Back to Reality

So I left Nepal, more changed than I thought I would have been. I was humming the poems of Pablo Neruda to myself and have caught myself smiling at nothing in particular. I think I have found love!

A sea of clouds over Nairobi

Before I get carried away with that, I’ll tell you of my experience in Nairobi. This was the last leg of the flight back home. From Kathmandu to Dubai, then to Nairobi where I spent a night.  It had its own fun, with a Congolese man trying to pick me up. He saw me all alone in this hotel, and he probably mistook me for one of those unfortunate Asian girls who end up being trafficked to unknown parts of the world to “sell” themselves.
After all my “encounters” with African men (some offering me cows and hectares and hectares of land), I was not prepared for what this one was going to say or do, to be honest.  He nonchalantly asked for my phone number, and when I told him I don’t have it, he wrote his name and phone down on paper, shoved the paper to me, and said, “Call me. We are going to talk, only the two of us, and we are going to spend the whole night together in your room. What’s your room number?” And I was prepared to stab him with a knife if he was to so much as knock on my door. And someone did knock on my door at around 4 a.m., and when I asked the receptionist about it the next morning, she told me a “friend” had asked where my room is! 
The next day, I found myself at the airport. And would you believe, I got ripped off! You see, I had forgotten my Yellow Fever card back in Sudan, and these Kenyan airport officials were merciless. They knew I couldn’t get on the plane without that card, but they wanted to make a quick buck, obviously. What surprised me was that everyone I spoke to in the airport conspired with this thug to rip me off. They told me,  “Today, being a Sunday, the office that gives the yellow fever card is closed, but I can get it for you for 100 dollars. Normally, it’s 50 dollars, and takes a lot of time, but if you give me a 100, we cut all the BS and you get your card in time for your flight.” Or something to that effect.

Where I fell victim to a scam

I tried to complain, but whoever I went to simply said, “That man will help you get the card. Just give him some money and he’ll take care of it.” It’s a racquet. Why didn’t they just show me the office where I can get this card and. I was so mad, especially when the thug advised me not to say anything or pretend I don’t know how to speak English! The nerve! But my flight was soon taking off and I didn’t want to miss it, so I coughed up the 100 dollars, cursing them under my breath, wishing I’d not forgotten that card. Stupid, stupid me!

And now I’m back in Bor. Nepal seems so far away in the past. It’s like a dream, and Bor is the reality. I can’t believe the fun and romance I had there. The temples that were 500 years old, some thousands of years old, the snow-capped mountains that I only glimpsed at, the mesmerizing sunsets over the lake—hmmm, it all seemed a dream.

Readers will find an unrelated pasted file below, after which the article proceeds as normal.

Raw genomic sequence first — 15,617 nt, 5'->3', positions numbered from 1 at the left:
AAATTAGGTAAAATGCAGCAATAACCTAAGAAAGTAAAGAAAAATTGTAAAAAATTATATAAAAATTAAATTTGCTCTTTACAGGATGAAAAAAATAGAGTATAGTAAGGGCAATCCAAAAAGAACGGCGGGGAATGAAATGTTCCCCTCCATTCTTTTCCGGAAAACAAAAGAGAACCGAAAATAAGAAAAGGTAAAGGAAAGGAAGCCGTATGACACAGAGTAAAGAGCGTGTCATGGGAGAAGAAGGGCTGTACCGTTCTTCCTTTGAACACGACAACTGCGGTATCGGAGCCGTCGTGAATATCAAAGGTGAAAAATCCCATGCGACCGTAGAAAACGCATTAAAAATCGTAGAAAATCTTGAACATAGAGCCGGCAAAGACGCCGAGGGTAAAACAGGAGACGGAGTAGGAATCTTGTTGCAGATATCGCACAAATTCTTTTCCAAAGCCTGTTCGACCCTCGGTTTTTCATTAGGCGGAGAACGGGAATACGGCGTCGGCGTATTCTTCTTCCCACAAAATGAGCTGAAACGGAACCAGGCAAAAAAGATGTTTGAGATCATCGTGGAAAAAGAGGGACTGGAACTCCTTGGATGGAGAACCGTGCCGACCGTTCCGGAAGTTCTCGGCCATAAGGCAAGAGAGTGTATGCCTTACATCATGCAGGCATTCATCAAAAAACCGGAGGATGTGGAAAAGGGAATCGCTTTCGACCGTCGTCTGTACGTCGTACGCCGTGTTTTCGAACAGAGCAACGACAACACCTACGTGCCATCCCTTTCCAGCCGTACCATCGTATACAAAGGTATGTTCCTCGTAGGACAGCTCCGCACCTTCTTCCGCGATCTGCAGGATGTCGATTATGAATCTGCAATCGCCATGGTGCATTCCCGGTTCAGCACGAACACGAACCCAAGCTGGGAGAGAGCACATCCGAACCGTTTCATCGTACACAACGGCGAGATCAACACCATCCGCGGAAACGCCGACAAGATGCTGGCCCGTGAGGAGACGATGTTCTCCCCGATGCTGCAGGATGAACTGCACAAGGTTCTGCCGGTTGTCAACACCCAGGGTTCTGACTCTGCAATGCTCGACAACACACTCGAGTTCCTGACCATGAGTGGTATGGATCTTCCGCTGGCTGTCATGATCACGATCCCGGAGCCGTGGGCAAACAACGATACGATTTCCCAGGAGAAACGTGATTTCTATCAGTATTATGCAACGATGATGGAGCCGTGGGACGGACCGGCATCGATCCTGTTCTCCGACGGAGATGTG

The dream that was Nepal.
The reality that is Bor.
And the reality that was Bor struck me real hard the other day, when two corpses showed up near our compound. A woman and her baby. They were shot dead. Word had it that the woman was trying to protect her eight-year-old girl from being kidnapped, and the kidnappers shot her, killing the baby in the process as well. I’d never seen a murder victim before. This sightly disheartened me. Scared me. For Bor is getting worse by the day. So many mysterious deaths. So many children kidnapped and sold to whoever knows where.

There is a rival tribe that has infiltrated the area, and is said to be responsible for most of these kidnappings. But generally, the area is awash with illegal guns, and though there is a disarmament process going on, too many bad people have guns with them.
Still, Bor is safer than Juba. At least in Bor, the only thing the thieves are after are cows and children, and lucky for us, we have neither in our compound. In Juba, NGO camps are being raided and looted by thugs. At least in Bor, they still don’t know the value of dollars and laptops and cameras, so they won’t be coming to steal from us anytime soon. I won’t stay in Juba during the declaration of independence. No other NGO is pulling out their staff, so we are going to stay as well, it being safer than Juba.
But all this talk of insecurity, of dead women and their babies turning up on my doorstep, make me wish for my next R and R—which is still weeks away! Too bad! And it makes me feel like Nepal was a distant dream. Luckily, it’s the kind of dream that can be recurrent. 

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5 Comment

  1. Great post. Keep them coming!

  2. admin says: Reply

    Thanks, Storycollector. I'm glad you enjoy blog. 🙂

  3. Sorry to hear about your experience in Kenya. I was fortunate not to experience any difficulties in East Africa when I was there about eight years ago. It's a beautiful part of the world and most of the people you meet there are very welcoming.

    Enjoyed your post and thanks for sharing your experiences.

  4. admin says: Reply

    Hi Ritchie, East Africa is indeed beautiful and the people very friendly and accommodating. I've forged lasting friendships while here. It's just unfortunate that a few people do certain things to mar that good reputation. But overall, my experience has been really enriching.

    Thanks for following my blog.

  5. ZA says: Reply

    Love reading your journey. Keep up the good work;)

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